6 December 2012

Kenya: Corruption Killing Job Creation in Kenya, Says New World Bank Report

Photo: Lauren Everett/AllAfrica
Corruption report box in Kenya.

Corruption accounts for loss of resources enough to create 250,000 jobs in Kenya annually, the World Bank has said.

In its latest economic update titled 'Kenya at Work', the report says an enterprise survey found out that firms pay up to 12 per cent of value of government contracts to win them and four per cent value of their sales is directed towards bribe payment.

Total kickbacks paid on government contracts are approximated at Sh36 billion and another Sh69 billion is paid in form other related bribes.

"Kenya stands out for it's business related corruption than any other country in the world," the report says.

Currently only about 50,000 out of an estimated 800,000 youths leaving school annually get employment.

"Nepotism, tribalism, sexual harassment and corruption determine who gets these jobs leaving the rest to find their own means of survival," said World Bank country director Johannes Zutt.

Zutt said in Kenya the main barriers to creation of jobs through investments are corruption, access to electricity, and poor infrastructure. The World Bank downgraded its earlier prediction of a 5 per cent GDP growth for Kenya to 4.3 per cent, one per cent lower that 2011, but maintained its 2013 projection at 5 per cent.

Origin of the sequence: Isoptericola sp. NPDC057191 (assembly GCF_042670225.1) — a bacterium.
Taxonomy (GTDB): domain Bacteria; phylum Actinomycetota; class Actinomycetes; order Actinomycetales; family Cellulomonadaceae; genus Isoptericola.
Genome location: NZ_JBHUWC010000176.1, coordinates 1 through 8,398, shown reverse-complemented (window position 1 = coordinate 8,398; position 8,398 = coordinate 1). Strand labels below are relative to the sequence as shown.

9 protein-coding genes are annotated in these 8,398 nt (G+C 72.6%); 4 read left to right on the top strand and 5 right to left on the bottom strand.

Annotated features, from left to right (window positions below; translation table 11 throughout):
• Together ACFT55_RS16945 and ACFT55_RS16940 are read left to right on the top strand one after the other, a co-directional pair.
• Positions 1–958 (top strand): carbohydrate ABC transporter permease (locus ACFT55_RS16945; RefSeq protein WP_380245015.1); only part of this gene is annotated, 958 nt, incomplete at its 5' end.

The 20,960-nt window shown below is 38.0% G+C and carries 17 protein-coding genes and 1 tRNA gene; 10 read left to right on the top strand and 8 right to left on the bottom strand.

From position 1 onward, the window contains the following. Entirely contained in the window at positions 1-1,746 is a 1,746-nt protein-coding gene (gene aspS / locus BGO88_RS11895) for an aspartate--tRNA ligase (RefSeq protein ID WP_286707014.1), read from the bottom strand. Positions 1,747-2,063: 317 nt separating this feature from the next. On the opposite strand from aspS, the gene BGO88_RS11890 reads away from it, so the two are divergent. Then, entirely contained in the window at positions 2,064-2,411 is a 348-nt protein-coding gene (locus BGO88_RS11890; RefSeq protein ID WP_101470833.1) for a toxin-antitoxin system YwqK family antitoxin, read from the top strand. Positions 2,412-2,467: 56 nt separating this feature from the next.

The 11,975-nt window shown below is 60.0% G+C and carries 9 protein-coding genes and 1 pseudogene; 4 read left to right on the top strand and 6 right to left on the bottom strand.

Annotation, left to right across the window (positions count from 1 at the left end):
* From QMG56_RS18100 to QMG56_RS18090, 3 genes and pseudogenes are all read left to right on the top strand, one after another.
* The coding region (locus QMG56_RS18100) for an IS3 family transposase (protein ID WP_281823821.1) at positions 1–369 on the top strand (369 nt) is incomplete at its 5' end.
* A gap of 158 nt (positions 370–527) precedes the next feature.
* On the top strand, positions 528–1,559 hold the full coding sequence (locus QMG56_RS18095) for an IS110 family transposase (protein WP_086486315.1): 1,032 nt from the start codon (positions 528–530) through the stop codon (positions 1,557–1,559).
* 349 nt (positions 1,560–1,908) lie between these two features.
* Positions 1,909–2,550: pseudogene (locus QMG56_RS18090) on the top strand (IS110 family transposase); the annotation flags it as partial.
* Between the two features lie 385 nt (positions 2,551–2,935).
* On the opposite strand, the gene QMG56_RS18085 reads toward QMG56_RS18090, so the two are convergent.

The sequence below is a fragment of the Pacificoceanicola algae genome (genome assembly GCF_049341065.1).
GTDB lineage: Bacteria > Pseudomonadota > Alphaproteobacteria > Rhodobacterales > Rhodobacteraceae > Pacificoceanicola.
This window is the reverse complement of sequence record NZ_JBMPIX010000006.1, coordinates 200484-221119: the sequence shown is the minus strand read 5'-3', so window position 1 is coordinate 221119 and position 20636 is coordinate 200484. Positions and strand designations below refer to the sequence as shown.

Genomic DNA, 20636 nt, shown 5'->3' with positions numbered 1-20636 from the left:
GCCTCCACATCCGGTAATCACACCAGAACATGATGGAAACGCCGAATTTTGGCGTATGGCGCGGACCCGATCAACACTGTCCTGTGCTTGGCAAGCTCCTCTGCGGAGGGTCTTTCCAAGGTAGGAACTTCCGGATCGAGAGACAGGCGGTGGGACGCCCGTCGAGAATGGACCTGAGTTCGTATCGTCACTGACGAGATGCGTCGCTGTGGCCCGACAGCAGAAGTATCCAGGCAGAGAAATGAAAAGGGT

The report shows Kenya's economy is stable but vulnerable due to the expected general election shocks, transition to a new governance system and the Euro crisis.

"Kenya's economy is out of balance and the external position has become even more vulnerable as the country's current account deficit has skyrocketed and could reach 15 per cent of GDP in 2012," the survey notes "This is among the worst external balances in the world and poses a significant risk to Kenya's economic stability."

Kenya's growth remains below the African average and substantially below that of its East Africa Community partners with an average of 6 per cent annual growth.

Over the last decade, Kenya's imports have grown faster than its exports since mid-2011, with earnings from top four exports not enough to pay for oil imports.

The survey recommends that Kenya should increase its manufacturing capacity and help the high number of people leaving family farming activities to create agricultural processing for export, in order to increase employment opportunities.

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